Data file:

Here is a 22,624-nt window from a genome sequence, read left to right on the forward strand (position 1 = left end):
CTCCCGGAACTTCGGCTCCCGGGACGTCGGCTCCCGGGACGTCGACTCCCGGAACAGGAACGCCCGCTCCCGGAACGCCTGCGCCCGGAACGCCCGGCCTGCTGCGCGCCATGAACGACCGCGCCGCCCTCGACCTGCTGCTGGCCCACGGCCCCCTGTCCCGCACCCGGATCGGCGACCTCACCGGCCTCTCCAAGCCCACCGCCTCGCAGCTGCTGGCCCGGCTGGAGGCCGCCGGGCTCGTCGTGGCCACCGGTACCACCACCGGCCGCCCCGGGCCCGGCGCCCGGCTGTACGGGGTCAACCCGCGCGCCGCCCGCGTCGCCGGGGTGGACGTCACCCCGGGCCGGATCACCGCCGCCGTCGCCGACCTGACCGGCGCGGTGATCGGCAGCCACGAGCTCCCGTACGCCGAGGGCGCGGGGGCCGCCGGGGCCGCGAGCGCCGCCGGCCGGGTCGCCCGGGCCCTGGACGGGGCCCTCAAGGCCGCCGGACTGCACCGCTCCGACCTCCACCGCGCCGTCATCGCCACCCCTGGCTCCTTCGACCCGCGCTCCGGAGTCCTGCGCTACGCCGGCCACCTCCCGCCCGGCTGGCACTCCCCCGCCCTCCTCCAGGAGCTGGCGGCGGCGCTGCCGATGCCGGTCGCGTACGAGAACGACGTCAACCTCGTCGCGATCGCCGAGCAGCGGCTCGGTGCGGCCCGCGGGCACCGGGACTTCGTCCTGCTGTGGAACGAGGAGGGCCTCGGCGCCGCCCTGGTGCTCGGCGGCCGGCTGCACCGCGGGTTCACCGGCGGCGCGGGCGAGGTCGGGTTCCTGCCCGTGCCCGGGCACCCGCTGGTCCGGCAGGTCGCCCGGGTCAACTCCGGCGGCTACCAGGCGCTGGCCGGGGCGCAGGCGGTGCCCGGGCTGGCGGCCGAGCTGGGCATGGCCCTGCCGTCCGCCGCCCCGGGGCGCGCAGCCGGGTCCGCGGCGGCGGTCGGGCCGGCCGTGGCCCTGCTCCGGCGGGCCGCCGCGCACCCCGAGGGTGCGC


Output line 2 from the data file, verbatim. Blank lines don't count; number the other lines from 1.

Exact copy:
CTCCCGGAACTTCGGCTCCCGGGACGTCGGCTCCCGGGACGTCGACTCCCGGAACAGGAACGCCCGCTCCCGGAACGCCTGCGCCCGGAACGCCCGGCCTGCTGCGCGCCATGAACGACCGCGCCGCCCTCGACCTGCTGCTGGCCCACGGCCCCCTGTCCCGCACCCGGATCGGCGACCTCACCGGCCTCTCCAAGCCCACCGCCTCGCAGCTGCTGGCCCGGCTGGAGGCCGCCGGGCTCGTCGTGGCCACCGGTACCACCACCGGCCGCCCCGGGCCCGGCGCCCGGCTGTACGGGGTCAACCCGCGCGCCGCCCGCGTCGCCGGGGTGGACGTCACCCCGGGCCGGATCACCGCCGCCGTCGCCGACCTGACCGGCGCGGTGATCGGCAGCCACGAGCTCCCGTACGCCGAGGGCGCGGGGGCCGCCGGGGCCGCGAGCGCCGCCGGCCGGGTCGCCCGGGCCCTGGACGGGGCCCTCAAGGCCGCCGGACTGCACCGCTCCGACCTCCACCGCGCCGTCATCGCCACCCCTGGCTCCTTCGACCCGCGCTCCGGAGTCCTGCGCTACGCCGGCCACCTCCCGCCCGGCTGGCACTCCCCCGCCCTCCTCCAGGAGCTGGCGGCGGCGCTGCCGATGCCGGTCGCGTACGAGAACGACGTCAACCTCGTCGCGATCGCCGAGCAGCGGCTCGGTGCGGCCCGCGGGCACCGGGACTTCGTCCTGCTGTGGAACGAGGAGGGCCTCGGCGCCGCCCTGGTGCTCGGCGGCCGGCTGCACCGCGGGTTCACCGGCGGCGCGGGCGAGGTCGGGTTCCTGCCCGTGCCCGGGCACCCGCTGGTCCGGCAGGTCGCCCGGGTCAACTCCGGCGGCTACCAGGCGCTGGCCGGGGCGCAGGCGGTGCCCGGGCTGGCGGCCGAGCTGGGCATGGCCCTGCCGTCCGCCGCCCCGGGGCGCGCAGCCGGGTCCGCGGCGGCGGTCGGGCCGGCCGTGGCCCTGCTCCGGCGGGCCGCCGCGCACCCCGAGGGTGCGC